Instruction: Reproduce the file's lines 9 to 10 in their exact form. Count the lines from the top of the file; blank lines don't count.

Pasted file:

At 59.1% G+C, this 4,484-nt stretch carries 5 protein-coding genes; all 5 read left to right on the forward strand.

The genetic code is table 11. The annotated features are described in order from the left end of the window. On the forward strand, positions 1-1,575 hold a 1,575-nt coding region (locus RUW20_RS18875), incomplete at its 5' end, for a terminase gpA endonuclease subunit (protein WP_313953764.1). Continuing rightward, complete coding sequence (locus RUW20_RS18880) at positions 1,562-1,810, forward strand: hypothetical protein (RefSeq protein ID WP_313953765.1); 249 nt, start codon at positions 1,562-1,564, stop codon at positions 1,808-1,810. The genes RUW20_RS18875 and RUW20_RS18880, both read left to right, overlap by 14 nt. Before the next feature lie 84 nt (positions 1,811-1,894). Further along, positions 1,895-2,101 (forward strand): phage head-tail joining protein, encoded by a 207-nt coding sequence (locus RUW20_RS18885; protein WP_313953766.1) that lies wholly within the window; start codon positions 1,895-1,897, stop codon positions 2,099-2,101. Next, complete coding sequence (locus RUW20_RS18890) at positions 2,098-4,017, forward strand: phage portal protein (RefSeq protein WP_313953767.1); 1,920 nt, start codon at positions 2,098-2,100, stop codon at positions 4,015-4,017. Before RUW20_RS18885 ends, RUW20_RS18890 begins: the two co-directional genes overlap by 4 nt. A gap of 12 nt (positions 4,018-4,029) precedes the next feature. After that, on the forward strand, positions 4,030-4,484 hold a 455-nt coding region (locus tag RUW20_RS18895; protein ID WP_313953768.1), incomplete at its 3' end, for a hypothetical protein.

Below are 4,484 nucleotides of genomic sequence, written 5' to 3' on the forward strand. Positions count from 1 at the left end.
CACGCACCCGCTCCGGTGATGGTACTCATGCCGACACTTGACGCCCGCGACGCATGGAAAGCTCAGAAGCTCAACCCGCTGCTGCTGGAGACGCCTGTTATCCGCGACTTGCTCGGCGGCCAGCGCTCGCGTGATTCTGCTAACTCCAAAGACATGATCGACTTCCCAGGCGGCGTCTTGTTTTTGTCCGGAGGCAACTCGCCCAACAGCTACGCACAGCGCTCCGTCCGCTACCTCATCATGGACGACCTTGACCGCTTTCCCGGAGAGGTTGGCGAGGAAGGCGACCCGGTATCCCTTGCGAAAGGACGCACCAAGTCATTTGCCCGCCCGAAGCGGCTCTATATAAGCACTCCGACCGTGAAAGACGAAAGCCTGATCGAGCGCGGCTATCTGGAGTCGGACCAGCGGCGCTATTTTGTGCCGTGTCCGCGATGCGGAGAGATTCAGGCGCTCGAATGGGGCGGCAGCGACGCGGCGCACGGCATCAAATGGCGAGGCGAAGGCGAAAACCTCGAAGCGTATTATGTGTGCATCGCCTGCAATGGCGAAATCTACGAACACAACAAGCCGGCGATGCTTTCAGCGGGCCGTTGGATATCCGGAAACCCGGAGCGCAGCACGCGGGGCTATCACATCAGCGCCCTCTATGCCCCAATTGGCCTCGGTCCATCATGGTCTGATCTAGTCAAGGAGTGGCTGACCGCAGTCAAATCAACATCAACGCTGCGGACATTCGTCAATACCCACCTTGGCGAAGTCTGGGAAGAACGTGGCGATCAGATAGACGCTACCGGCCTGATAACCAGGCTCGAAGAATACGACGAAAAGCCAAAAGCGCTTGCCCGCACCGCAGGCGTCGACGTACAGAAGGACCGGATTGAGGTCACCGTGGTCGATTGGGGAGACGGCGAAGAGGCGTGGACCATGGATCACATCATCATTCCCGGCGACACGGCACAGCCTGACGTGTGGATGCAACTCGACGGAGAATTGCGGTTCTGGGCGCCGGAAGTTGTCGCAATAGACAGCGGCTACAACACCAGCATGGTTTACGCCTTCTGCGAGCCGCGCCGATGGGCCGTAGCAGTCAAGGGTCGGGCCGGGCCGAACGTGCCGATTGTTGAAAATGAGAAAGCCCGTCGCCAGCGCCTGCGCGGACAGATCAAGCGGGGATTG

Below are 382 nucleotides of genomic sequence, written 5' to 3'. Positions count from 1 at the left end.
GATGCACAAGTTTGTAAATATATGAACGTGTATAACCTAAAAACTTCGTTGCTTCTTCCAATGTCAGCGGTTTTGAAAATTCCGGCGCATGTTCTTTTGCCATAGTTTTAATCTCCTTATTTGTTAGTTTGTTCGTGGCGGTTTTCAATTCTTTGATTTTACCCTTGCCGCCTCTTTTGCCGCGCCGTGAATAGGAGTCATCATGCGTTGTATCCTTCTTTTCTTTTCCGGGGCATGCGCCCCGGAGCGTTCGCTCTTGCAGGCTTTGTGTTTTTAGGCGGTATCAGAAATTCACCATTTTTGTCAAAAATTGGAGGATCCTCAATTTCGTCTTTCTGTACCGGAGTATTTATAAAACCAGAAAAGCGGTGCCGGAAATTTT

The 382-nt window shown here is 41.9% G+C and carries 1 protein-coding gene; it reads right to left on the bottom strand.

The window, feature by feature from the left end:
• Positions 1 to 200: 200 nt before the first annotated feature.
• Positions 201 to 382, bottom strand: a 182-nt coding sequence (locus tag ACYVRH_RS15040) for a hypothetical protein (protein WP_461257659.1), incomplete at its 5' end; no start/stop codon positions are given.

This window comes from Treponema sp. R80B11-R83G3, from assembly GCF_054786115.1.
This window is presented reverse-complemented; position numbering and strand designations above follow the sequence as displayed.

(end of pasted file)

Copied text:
• Positions 1 to 200: 200 nt before the first annotated feature.
• Positions 201 to 382, bottom strand: a 182-nt coding sequence (locus tag ACYVRH_RS15040) for a hypothetical protein (protein WP_461257659.1), incomplete at its 5' end; no start/stop codon positions are given.